Resurrecting Now and the Next

In 2012, I built a simple one-page website for an event that was being held on campus. I was just getting my WordPress designer sea legs under me, and was pretty enthralled with the idea of the “one-pager.” The title for the event was “The Now and the Next” and it was about engaging early career top talent, many of whom where startup CEOs, with current students. I wrote the tagline, “Prepare yourself for a dramatically different work environment by learning from the young leaders who are creating it.”

I remember at the time being captivated (naïvely) by the statement that, “65% of children entering primary schools today will ultimately work in new job types and functions that currently don’t yet exist.” Where did that number come from? And, maybe more importantly, where had I heard it?

As it turns out, the source of this stat is a common friction point. I found a 2017 BBC World Business Report that searched for the original source, and through the comments of Andrew Old, I think I’ve pieced back together what was likely happening when I was ruminating on this event in 2012. His analysis, which Iines up with my timeline, is that a 2011 book published by Cathy Davidson called Now You See It, cited the statistic, which was then was quoted and mass circulated by a New York Times article (he doesn’t say which one, but I’m guessing this opinion piece titled Education Needs a Digital-Age Upgrade). According to Davidson, she was citing an Australian Innovation Council study on the future of work, though she also claims that the council and subsequent website where the study was located, no longer exist. Even more bizarre, the Australian government told BBC that they could no reference to neither the Australian Innovation Council nor the paper she was referencing.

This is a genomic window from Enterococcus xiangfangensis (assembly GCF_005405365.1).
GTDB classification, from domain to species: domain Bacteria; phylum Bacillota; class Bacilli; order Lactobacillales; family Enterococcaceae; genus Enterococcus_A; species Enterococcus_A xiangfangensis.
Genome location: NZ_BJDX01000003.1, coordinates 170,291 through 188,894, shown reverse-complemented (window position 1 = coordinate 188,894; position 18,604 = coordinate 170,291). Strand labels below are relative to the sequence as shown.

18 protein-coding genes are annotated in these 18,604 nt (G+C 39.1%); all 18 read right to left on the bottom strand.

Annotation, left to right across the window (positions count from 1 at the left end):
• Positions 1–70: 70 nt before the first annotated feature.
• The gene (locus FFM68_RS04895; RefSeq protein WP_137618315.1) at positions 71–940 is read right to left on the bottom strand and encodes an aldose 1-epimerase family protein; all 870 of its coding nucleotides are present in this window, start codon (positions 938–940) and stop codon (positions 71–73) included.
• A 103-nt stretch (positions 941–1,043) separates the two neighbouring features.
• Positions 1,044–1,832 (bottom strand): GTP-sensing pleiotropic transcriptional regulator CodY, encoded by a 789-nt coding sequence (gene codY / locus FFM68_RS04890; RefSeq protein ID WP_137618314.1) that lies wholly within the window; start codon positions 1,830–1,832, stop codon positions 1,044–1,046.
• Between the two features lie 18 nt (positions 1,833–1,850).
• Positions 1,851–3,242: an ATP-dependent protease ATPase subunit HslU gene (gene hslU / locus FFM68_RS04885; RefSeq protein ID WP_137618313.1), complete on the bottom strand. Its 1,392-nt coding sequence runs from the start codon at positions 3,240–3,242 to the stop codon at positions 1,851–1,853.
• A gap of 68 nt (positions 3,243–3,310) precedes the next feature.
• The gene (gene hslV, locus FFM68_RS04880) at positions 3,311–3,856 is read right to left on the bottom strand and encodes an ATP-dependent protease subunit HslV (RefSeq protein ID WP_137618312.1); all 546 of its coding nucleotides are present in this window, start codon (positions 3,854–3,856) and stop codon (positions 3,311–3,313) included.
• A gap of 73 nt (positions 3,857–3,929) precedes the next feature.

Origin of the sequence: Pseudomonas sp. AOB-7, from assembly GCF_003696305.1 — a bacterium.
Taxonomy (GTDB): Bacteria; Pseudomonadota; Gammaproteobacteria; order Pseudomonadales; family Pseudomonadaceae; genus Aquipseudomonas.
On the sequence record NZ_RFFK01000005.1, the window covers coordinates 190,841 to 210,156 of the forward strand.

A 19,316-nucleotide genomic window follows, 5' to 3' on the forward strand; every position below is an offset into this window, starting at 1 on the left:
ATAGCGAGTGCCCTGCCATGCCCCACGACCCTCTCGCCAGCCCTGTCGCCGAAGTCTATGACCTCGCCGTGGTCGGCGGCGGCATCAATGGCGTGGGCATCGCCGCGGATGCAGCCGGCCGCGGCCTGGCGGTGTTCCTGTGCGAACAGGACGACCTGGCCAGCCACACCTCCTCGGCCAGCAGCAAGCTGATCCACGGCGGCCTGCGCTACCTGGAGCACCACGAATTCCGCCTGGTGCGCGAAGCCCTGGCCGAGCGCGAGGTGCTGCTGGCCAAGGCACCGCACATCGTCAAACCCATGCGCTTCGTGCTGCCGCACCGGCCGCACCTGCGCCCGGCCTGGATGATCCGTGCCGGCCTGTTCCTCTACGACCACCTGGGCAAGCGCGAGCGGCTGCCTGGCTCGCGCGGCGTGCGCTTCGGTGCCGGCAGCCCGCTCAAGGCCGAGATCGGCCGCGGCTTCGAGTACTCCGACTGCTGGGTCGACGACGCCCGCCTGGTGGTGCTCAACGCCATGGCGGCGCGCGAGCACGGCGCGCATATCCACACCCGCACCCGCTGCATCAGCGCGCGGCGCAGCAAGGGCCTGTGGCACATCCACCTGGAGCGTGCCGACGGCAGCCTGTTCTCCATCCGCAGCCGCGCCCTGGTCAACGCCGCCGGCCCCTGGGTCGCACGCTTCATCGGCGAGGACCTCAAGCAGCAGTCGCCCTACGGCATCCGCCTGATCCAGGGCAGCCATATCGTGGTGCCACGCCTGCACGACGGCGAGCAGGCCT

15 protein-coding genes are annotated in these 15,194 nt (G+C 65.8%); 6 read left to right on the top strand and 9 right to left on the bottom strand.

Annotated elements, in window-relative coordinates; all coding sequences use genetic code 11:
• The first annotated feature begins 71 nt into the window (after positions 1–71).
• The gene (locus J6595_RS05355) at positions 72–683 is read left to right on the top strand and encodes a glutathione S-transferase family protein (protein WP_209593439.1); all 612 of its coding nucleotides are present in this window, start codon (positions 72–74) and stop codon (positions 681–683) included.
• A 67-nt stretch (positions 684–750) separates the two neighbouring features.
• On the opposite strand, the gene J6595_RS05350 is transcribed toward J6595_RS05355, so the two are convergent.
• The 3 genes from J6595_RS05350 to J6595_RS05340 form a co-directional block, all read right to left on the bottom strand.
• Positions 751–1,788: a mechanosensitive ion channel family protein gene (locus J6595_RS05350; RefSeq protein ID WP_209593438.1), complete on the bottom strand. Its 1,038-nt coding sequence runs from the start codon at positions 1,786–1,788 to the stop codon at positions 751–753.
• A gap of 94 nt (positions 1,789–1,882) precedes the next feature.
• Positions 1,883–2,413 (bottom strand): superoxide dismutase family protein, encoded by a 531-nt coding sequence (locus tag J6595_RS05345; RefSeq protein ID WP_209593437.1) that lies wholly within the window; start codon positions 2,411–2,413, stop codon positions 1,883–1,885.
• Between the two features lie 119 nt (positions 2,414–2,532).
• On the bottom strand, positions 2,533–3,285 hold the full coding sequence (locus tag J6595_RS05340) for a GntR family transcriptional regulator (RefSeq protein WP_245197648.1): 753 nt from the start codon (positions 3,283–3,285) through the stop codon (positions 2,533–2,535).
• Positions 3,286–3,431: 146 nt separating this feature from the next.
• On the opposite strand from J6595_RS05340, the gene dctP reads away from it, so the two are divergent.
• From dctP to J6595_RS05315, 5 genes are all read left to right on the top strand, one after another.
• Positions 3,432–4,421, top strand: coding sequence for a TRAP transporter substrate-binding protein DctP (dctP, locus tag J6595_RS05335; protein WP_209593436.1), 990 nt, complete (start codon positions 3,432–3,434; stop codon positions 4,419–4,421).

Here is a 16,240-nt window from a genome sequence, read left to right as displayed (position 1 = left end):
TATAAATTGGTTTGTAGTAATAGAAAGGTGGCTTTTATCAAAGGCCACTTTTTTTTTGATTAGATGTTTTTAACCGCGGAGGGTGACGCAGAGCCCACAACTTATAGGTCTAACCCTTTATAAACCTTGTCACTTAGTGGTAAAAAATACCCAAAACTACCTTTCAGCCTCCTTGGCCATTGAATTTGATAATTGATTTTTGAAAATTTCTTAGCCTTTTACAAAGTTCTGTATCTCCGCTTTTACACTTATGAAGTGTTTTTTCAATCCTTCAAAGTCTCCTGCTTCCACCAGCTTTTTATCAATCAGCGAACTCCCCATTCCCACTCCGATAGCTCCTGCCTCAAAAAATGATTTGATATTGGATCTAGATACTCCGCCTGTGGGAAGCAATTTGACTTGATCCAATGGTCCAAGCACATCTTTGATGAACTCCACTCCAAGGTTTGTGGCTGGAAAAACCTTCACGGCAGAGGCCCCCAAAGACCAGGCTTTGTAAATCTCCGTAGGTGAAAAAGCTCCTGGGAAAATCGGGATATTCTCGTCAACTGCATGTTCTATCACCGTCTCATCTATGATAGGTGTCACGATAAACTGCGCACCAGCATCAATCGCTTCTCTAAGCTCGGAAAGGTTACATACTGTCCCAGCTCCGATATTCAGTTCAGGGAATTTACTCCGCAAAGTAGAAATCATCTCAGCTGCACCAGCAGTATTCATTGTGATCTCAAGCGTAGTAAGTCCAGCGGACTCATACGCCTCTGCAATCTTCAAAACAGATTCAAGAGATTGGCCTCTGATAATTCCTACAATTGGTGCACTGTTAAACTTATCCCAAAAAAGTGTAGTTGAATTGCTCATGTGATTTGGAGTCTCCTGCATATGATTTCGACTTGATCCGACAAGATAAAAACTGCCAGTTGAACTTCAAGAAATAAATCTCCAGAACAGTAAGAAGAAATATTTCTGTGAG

There’s a longer search for the stat (and I would recommend people listen to the BBC report or read Old’s blog post on the myth), but the TL;DR is that it’s essentially urban legend. I’ll end this point with this… I found it cited in a 2017 World Economic Forum “Future of Jobs” report:

By one popular estimate 65% of children entering primary schools today will ultimately work in new job types and functions that currently don’t yet exist.

As the report mentions, the stat has already been popularized and they provide no citation as if it’s already common knowledge. Unfortunately, my observation is more recent articles now seem to cite this claim anyways, which I find to be both lazy and dangerous.

But, either way, Twenty Twelve Adam bought in to it and–while not directly using the stat–certainly leaned into it for marketing purposes.

I was informed a few weeks back that The Now and The Next is being resurrected for the Fall of 2018, which is awesome as I felt it was a really good on-campus event. A quick Google search will find you exactly zero positive hits that it ever existed, which is unfortunate. Recently I was asked by a colleague if I had access to the old webpage, which I wasn’t sure. The website link had been broken when the department’s website was redirected from an external server and onto the university-mandated CMS.